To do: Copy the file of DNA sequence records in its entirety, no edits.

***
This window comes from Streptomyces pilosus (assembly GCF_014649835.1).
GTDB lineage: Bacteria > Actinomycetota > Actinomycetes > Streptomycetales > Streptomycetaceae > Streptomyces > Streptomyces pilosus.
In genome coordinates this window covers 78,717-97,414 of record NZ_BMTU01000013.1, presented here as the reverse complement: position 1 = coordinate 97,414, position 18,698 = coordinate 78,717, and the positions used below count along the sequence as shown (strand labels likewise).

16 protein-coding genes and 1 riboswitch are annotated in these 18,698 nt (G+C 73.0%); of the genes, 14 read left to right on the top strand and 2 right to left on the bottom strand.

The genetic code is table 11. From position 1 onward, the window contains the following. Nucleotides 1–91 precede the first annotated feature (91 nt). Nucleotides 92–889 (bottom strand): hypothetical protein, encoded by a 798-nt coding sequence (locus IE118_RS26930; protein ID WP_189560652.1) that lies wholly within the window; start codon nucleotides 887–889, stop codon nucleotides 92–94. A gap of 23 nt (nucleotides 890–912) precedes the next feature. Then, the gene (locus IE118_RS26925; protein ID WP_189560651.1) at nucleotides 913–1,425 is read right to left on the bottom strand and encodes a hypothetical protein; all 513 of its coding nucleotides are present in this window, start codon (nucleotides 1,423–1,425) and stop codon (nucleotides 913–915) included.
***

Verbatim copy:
This window comes from Streptomyces pilosus (assembly GCF_014649835.1).
GTDB lineage: Bacteria > Actinomycetota > Actinomycetes > Streptomycetales > Streptomycetaceae > Streptomyces > Streptomyces pilosus.
In genome coordinates this window covers 78,717-97,414 of record NZ_BMTU01000013.1, presented here as the reverse complement: position 1 = coordinate 97,414, position 18,698 = coordinate 78,717, and the positions used below count along the sequence as shown (strand labels likewise).

16 protein-coding genes and 1 riboswitch are annotated in these 18,698 nt (G+C 73.0%); of the genes, 14 read left to right on the top strand and 2 right to left on the bottom strand.

The genetic code is table 11. From position 1 onward, the window contains the following. Nucleotides 1–91 precede the first annotated feature (91 nt). Nucleotides 92–889 (bottom strand): hypothetical protein, encoded by a 798-nt coding sequence (locus IE118_RS26930; protein ID WP_189560652.1) that lies wholly within the window; start codon nucleotides 887–889, stop codon nucleotides 92–94. A gap of 23 nt (nucleotides 890–912) precedes the next feature. Then, the gene (locus IE118_RS26925; protein ID WP_189560651.1) at nucleotides 913–1,425 is read right to left on the bottom strand and encodes a hypothetical protein; all 513 of its coding nucleotides are present in this window, start codon (nucleotides 1,423–1,425) and stop codon (nucleotides 913–915) included.